Postdoctoral Fellow-Alexis K. Nagel, Ph.D.
Title of Project
The role of the dynamic O-GlcNAc modification in osteoblast differentiation and bone formation
Over 45 million men and women in the United States are afflicted with mild to severe bone loss (osteopenia and osteoporosis, respectively), leading to disruption of bone microarchitecture, increased skeletal fragility, and increased risk of fracture. Bone loss occurs when the net rate of bone formation by bone-forming osteoblasts (OB) is outpaced by that of bone-resorbing osteoclasts. In osteoporosis this phenomenon has been at least partially attributed to a reduction in the OB population. The dysregulation of bone turnover under conditions associated with altered glucose homeostasis, such as diabetes, suggests that bone formation is sensitive to changes in nutrient status, however the underlying mechanisms of this are not completely clear.
The reversible glycosylation of nucleocytoplasmic proteins by O-linked N-acetylglucosamine (O-GlcNAc) is a nutrient responsive post-translational modification (PTM) which regulates cellular signaling through dynamic interplay with phosphorylation. The actions of O-GlcNAc cycling enzymes O-GlcNAc transferase and O-GlcNAcase have been shown to affect epigenetic programs influencing cell fate decisions in multiple cell types, however the contribution of these two enzymes to OB activity and bone formation remains relatively unexplored. It was recently observed that the O-GlcNAc modification of the RUNX2 transcription factor enhanced binding to the OSE2 promoter region, suggesting a role for this PTM in OB function. To date we have identified 23 O-GlcNAc modified peptides in 7 day differentiated MC3T3E1 preOB by tandem MS/MS analysis of lysate fractions enriched for O-GlcNAc by WGA lectin weak affinity chromatography. Of particular interest is the elucidation of previously ambiguous O-GlcNAc modified sites on TGF-β activated kinase-1/MAP3K7 binding protein 2 (TAB2), a scaffolding protein implicated in cytokine signaling, nuclear co-repression, and osteo-adipo switching, and CREB-binding protein (CBP), an epigenetic regulator of developmental programs. Studies are underway to test the hypotheses that O-GlcNAc modification of transcriptional regulators such as RUNX2 and CBP, as well as signaling proteins such as TAB2, modulates OB development.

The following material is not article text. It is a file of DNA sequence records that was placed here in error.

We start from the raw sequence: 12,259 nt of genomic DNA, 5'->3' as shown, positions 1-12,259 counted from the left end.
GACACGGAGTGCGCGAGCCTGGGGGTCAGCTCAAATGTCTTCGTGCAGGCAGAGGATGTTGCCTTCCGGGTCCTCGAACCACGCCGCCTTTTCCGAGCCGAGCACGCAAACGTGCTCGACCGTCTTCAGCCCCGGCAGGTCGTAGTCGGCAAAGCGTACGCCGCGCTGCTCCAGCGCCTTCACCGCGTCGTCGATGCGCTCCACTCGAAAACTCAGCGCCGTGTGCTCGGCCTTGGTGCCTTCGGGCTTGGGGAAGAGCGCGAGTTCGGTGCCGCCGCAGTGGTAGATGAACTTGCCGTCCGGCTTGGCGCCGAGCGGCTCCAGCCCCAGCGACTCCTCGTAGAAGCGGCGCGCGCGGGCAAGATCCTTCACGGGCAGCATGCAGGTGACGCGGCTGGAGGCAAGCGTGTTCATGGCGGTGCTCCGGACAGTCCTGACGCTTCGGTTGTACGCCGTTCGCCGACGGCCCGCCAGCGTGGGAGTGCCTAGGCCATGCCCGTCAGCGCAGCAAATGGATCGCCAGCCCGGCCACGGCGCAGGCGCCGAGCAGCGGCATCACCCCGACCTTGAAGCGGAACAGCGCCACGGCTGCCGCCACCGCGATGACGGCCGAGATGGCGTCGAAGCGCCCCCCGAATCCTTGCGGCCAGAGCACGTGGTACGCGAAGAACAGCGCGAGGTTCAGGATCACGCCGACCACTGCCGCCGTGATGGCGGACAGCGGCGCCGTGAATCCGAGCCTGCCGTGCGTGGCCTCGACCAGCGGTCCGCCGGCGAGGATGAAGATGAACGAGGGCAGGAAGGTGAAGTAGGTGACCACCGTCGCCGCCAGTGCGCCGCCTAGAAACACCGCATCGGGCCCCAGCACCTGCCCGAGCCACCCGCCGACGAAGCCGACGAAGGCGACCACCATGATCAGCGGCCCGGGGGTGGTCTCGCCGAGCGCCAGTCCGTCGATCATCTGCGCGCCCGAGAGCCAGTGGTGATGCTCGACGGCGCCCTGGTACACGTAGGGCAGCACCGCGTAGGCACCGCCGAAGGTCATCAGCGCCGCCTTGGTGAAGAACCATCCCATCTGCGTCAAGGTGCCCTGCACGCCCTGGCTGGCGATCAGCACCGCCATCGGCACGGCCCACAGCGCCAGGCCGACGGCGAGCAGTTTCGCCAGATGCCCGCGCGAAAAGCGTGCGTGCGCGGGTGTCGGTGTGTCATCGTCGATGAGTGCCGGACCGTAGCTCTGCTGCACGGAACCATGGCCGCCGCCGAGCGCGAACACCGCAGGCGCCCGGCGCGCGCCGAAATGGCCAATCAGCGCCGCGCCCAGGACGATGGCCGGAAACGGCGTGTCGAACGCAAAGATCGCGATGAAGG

Mentor and Department
Lauren E. Ball, Ph.D.
Department of Cell and Molecular Pharmacology
Medical University of South Carolina
Honors and Awards
2006-2007 Wade Stackhouse Fellowship
2007-2010 Robert Coker/South Carolina Farm Bureau Fellowship
2010 James B. Edwards College of Dental Medicine 1st Annual Scholars Day
3rd Place – Postdoctoral Fellow Category, Poster Presentation
2012 James B. Edwards College of Dental Medicine 2nd Annual Scholars Day
2nd Place – Postdoctoral Fellow Category, Poster Presentation
Peer Reviewed Manuscripts
Nagel, AK, H Kalariya, and G Schnabel (2010) The Gastrodia anti-fungal protein (GAFP-1) and its transcript are absent from scions of chimeric-grafted plum. HortScience. 45(2): 188-192
Nyczepir, AP, AK Nagel, and G Schnabel (2009) Host status of three transgenic plum lines to Mesocriconema xenoplax. HortScience. 44(7): 1932-1939
Nagel, AK, G Schnabel, R Scorza, and C Petri (2008) Generation and characterization of transgenic plum lines expressing the Gastrodia antifungal protein. HortScience. 43(5): 1514-1521
Relevant Published Abstracts
Nagel, AK, LN Waller, LE Ball (2011) The role of the nutrient-responsive O-GlcNAc modification of IRS-1 and 2 on insulin and IGF-1 signaling in osteoblasts. Experimental Biology Meeting. April 9-13, Washington, D.C., USA.
Nagel, AK, M Schilling, LN Waller, LE Ball (2012) Identification of proteins O-GlcNAc modified during osteogenesis. Experimental Biology Meeting. April 21-24, San Diego, CA, USA.